We all get caught up in the big news stories and emotional dramas of the day. In Luke 10:38-42, we learn what Jesus has to say about it.
Jesus entered a village
where a woman whose name was Martha welcomed him.
She had a sister named Mary
who sat beside the Lord at his feet listening to him speak.
Martha, burdened with much serving, came to him and said,
“Lord, do you not care
that my sister has left me by myself to do the serving?
Tell her to help me.”
The Lord said to her in reply,
“Martha, Martha, you are anxious and worried about many things.
There is need of only one thing.
Mary has chosen the better part
and it will not be taken from her.”
When I first heard this story many years ago, I felt sorry for Martha and wondered why Jesus sided with Mary. After many years to consider these words, I better understand it.
This isn’t about Martha doing all the work and Mary sitting idly by. This is about Martha being so focused on worries and anxieties that she misses Jesus’ very words. Perhaps you can imagine Martha off to the side muttering to herself while Jesus speaks, working on making food and cleaning up and doing other busy work, not hearing a word that Jesus is saying. Likely where this is happening is a small place, perhaps a one or two room home — we don’t know. It might even have been outside in a courtyard. But in any event, I’m betting that Martha was within earshot of Jesus. And she was more focused on working by herself than on what Jesus was saying.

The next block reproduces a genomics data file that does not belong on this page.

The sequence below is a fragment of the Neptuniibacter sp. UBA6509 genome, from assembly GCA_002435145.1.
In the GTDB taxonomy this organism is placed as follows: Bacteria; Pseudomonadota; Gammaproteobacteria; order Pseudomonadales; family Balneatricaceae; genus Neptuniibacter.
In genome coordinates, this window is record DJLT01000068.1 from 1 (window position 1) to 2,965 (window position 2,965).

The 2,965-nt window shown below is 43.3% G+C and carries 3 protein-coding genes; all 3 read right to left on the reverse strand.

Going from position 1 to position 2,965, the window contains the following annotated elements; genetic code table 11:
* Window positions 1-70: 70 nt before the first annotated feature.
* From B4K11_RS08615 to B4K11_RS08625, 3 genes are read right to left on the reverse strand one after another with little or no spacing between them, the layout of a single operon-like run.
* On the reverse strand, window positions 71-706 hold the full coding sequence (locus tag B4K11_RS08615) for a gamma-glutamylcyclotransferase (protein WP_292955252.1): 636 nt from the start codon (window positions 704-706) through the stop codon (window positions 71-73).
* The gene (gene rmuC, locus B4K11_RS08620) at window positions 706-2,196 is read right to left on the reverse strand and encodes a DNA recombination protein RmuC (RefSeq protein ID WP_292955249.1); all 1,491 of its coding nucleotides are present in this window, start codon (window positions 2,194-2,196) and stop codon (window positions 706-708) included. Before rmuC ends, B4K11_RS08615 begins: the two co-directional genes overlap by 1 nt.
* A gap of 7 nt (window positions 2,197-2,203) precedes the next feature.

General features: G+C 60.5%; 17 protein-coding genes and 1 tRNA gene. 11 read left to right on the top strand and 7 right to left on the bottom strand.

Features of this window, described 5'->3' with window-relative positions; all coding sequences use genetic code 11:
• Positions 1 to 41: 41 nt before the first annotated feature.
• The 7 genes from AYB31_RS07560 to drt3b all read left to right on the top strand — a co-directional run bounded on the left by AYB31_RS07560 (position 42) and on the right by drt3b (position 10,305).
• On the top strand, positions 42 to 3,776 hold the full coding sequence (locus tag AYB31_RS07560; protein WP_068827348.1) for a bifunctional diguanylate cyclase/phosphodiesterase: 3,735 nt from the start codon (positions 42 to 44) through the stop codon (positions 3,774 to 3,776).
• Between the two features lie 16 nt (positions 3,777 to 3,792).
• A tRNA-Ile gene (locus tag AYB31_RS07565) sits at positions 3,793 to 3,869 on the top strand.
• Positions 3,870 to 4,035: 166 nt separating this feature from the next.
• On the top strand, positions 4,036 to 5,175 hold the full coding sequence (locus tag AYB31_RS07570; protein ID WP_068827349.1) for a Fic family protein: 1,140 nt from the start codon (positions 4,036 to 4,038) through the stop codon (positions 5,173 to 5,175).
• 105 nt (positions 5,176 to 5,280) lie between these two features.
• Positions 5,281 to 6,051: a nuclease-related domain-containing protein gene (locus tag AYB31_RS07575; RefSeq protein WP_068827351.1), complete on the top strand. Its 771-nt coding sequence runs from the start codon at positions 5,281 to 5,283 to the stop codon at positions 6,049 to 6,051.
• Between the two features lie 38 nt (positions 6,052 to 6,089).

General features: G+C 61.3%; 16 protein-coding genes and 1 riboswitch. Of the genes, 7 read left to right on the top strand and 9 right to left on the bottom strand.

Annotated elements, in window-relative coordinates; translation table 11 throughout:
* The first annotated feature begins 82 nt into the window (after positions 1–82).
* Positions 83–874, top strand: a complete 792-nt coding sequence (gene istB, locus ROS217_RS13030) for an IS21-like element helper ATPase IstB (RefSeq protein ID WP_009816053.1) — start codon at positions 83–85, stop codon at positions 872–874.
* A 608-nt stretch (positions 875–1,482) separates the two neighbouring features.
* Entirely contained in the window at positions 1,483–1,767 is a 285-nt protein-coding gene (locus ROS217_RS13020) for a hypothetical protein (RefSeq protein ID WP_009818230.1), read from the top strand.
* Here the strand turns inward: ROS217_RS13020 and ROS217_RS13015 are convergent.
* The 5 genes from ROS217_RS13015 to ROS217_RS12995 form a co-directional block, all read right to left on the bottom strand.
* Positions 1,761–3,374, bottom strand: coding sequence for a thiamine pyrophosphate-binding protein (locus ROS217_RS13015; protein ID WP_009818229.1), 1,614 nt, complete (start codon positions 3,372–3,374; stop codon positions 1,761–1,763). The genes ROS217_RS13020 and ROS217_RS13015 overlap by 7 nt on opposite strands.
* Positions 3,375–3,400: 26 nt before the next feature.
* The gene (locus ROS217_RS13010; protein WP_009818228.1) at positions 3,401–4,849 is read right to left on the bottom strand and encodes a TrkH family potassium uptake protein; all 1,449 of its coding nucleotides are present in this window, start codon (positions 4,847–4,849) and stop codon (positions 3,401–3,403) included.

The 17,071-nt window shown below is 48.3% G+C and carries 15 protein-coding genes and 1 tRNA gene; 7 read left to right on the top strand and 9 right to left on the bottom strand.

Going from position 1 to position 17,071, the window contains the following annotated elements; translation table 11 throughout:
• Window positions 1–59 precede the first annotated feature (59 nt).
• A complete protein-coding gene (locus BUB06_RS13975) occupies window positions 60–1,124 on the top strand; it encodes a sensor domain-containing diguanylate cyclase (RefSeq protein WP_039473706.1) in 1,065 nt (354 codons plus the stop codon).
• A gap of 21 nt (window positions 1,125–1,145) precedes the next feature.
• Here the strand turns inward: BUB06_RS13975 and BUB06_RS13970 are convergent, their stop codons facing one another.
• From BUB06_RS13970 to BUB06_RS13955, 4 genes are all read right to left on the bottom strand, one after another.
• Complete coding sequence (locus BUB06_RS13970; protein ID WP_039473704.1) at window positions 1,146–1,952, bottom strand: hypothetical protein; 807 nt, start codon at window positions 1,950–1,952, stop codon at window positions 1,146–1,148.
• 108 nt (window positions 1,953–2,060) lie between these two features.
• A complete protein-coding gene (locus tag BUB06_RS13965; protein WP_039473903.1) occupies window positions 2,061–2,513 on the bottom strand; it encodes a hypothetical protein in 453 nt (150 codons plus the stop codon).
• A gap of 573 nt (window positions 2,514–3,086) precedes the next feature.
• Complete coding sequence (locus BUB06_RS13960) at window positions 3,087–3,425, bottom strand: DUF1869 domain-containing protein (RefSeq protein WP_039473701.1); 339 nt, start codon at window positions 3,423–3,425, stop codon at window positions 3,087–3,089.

Now think about how things are going in our world today. People are so concerned with terrorism or national politics or local crime that they forget to listen to what Jesus has said. In churches big and small, you hear those who preach pick out select scripture to condemn leaders or sinners or those they deem at the root of every evil. They stoke the fears and anxieties of their congregations. And politicians do this as well. Yet how often do they highlight the words of Jesus the Christ who does the opposite? Jesus doesn’t stoke fears, he welcomes the stranger. He heals the sick and brings the dead back to life! He comforts widows and orphans and cares for the needy. He redeems the lost and refuses to condemn the sinner. He elevates the repenter and rewards the faithful. Yes, he mentions the crucifixion to come, but not it a way to bring about worry and anxiety — rather, as a way to bring clarity of mission to His disciples. It’s always the good news Jesus promotes, not the bad. Jesus lifts up people, He doesn’t bring them down.
Far too often we give in to our worries and anxieties, and there are those who are eager to take advantage of it. Jesus tells us to listen to Him instead – to choose the better part – and not have His good news taken from them.